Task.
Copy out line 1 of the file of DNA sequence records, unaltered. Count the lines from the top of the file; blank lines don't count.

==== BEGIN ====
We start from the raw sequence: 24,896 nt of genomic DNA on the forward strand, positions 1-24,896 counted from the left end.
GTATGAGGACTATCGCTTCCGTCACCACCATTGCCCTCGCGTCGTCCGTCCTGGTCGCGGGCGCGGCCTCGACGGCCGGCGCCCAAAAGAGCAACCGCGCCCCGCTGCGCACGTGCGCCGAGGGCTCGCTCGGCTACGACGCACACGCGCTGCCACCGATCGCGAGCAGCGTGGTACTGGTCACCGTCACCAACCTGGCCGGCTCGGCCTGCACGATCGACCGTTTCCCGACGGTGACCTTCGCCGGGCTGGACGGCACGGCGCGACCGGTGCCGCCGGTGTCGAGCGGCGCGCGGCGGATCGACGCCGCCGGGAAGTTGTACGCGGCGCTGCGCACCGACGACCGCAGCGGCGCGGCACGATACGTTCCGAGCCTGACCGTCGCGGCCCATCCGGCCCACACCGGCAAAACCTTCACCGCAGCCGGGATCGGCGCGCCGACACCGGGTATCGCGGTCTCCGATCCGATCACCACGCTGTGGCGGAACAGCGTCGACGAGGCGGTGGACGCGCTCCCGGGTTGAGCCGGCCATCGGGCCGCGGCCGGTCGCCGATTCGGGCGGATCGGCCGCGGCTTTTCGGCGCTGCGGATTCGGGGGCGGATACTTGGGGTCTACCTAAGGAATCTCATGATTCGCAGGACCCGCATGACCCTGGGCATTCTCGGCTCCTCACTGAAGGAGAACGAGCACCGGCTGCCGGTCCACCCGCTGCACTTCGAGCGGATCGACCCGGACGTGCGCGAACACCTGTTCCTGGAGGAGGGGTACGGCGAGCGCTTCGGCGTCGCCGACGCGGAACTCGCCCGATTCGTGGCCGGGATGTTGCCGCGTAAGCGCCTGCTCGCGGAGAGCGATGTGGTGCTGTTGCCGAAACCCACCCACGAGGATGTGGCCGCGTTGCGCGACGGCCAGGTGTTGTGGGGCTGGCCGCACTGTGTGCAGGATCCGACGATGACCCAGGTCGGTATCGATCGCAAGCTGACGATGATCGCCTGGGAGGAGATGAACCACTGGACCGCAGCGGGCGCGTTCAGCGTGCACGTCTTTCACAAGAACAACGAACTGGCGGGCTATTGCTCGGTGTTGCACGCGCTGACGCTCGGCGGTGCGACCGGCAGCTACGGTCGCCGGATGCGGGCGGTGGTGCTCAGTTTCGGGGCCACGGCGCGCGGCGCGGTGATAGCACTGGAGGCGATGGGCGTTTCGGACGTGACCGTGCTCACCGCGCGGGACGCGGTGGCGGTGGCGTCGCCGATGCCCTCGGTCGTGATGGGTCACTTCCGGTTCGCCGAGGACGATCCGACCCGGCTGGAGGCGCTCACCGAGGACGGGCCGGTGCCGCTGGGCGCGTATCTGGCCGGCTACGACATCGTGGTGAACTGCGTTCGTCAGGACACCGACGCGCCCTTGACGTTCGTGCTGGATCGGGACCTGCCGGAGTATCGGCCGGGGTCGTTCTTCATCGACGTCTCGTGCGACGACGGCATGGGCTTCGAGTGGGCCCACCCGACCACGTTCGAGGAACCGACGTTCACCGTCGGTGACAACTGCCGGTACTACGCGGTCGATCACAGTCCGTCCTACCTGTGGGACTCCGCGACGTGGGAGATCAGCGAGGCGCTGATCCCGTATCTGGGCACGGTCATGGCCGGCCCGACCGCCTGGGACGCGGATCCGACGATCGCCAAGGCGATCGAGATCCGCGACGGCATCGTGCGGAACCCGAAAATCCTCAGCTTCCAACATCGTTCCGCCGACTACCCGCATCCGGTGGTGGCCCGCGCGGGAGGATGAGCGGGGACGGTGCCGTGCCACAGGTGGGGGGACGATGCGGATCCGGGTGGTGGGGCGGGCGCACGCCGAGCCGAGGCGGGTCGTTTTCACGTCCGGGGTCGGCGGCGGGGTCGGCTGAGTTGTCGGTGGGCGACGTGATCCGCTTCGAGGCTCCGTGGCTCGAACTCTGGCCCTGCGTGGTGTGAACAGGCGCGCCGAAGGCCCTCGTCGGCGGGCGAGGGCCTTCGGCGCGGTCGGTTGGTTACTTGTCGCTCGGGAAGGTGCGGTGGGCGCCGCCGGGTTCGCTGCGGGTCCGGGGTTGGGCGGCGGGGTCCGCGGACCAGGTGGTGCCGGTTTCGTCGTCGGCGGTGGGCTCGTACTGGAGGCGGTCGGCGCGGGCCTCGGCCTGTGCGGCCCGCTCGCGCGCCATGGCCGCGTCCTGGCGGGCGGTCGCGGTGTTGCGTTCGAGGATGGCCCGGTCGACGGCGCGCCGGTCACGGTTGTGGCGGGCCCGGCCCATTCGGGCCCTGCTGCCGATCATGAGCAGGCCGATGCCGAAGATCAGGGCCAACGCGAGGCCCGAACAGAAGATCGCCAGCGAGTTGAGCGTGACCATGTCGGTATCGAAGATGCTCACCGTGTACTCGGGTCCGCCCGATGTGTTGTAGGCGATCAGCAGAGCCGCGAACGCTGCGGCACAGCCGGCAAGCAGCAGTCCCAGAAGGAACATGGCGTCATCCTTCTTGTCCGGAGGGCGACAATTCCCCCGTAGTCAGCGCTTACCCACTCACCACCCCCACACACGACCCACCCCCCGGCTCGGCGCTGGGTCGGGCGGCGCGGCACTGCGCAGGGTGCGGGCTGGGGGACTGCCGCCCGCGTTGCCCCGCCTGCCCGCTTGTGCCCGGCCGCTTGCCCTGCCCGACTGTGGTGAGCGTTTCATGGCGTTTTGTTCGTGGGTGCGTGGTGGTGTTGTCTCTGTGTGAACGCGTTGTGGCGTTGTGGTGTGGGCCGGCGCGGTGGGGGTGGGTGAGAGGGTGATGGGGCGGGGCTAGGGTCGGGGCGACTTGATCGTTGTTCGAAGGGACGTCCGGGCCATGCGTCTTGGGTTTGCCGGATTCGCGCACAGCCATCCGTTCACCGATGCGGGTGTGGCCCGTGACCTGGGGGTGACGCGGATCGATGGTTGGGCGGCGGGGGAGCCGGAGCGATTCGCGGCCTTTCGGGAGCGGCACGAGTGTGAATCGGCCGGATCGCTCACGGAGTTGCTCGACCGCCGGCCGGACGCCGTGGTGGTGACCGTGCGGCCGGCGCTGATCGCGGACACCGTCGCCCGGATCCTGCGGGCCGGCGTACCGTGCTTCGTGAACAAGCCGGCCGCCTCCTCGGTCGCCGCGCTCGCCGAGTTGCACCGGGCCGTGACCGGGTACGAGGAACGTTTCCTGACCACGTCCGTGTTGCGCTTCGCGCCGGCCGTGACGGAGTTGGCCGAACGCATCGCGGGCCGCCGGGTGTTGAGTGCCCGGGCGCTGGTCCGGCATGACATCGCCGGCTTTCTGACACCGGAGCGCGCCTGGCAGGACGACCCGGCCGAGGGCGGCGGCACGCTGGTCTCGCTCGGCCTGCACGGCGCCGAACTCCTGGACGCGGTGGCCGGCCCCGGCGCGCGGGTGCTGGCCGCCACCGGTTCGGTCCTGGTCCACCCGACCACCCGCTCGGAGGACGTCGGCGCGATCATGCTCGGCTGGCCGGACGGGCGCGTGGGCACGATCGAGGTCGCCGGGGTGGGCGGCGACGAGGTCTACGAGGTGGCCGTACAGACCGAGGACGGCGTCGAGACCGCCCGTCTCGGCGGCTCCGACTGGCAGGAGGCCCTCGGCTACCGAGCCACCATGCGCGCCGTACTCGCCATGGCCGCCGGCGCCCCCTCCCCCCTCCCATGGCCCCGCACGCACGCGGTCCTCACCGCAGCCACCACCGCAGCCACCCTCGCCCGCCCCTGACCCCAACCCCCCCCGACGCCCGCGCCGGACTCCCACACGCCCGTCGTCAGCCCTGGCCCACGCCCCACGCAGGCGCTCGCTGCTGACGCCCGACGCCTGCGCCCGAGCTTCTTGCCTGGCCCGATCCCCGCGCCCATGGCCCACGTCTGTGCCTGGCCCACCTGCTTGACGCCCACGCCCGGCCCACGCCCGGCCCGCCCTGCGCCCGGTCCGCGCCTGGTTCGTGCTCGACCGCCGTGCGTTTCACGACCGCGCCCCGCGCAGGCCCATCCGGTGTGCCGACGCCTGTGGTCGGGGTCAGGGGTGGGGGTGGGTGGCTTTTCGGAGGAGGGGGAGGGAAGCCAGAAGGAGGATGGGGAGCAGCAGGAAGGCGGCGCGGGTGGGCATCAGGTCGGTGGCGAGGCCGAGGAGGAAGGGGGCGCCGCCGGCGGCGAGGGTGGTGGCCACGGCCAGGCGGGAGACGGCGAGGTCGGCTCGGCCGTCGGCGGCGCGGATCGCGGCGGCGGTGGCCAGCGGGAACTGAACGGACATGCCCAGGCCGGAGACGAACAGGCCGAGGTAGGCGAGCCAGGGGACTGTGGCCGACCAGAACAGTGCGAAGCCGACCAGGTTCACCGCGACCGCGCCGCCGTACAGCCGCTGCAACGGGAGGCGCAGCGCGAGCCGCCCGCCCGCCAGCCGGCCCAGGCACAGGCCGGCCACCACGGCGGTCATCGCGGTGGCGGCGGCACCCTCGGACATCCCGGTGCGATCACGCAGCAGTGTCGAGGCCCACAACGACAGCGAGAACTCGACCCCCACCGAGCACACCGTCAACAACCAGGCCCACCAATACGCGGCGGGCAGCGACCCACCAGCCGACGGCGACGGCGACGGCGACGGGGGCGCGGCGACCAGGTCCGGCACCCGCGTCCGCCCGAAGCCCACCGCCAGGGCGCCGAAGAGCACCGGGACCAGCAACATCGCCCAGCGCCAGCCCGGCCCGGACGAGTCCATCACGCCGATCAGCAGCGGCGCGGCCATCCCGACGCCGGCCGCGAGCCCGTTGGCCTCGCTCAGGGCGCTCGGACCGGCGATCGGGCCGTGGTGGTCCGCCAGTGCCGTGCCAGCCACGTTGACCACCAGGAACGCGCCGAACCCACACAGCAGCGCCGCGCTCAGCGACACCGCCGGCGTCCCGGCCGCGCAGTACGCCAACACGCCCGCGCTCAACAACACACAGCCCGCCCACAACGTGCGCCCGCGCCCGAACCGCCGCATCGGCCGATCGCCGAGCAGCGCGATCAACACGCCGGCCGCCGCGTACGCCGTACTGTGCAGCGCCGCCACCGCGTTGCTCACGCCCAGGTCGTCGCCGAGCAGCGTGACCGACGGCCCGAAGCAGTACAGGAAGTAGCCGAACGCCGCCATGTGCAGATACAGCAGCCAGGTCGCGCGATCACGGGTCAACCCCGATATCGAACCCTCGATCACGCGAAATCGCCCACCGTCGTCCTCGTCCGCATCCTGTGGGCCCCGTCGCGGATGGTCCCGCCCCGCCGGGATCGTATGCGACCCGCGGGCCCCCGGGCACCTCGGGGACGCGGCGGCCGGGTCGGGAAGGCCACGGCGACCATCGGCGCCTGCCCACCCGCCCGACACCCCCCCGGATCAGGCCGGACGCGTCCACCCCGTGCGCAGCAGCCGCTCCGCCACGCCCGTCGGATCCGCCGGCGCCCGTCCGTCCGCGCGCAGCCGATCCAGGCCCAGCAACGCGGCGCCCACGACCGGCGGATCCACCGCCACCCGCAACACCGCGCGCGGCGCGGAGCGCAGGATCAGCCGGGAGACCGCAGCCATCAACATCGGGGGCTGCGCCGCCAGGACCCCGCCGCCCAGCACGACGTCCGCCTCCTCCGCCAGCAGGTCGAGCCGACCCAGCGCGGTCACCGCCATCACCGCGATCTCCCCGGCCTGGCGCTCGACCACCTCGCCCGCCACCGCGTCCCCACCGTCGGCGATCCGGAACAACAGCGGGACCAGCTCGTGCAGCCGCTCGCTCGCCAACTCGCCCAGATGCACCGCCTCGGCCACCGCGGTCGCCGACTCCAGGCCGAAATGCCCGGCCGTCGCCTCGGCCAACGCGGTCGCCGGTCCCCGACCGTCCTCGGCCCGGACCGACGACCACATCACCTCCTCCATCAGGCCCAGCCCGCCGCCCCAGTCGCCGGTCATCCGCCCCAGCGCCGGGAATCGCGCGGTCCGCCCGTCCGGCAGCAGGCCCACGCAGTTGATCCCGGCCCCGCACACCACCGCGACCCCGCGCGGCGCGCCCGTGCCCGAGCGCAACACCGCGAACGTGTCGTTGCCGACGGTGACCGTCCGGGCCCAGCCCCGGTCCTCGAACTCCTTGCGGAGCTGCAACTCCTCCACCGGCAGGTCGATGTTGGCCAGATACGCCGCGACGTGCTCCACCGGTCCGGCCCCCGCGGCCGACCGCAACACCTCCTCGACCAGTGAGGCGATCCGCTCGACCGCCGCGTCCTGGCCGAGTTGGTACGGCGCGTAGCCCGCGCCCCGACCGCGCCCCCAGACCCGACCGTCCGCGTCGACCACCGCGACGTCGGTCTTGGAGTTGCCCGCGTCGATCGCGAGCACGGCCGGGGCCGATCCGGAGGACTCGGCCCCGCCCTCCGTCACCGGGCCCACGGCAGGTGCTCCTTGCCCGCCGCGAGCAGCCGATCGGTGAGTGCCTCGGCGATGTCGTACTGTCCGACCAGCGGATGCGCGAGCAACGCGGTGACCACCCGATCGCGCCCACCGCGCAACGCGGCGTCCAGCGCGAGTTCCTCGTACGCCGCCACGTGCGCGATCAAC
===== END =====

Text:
We start from the raw sequence: 24,896 nt of genomic DNA on the forward strand, positions 1-24,896 counted from the left end.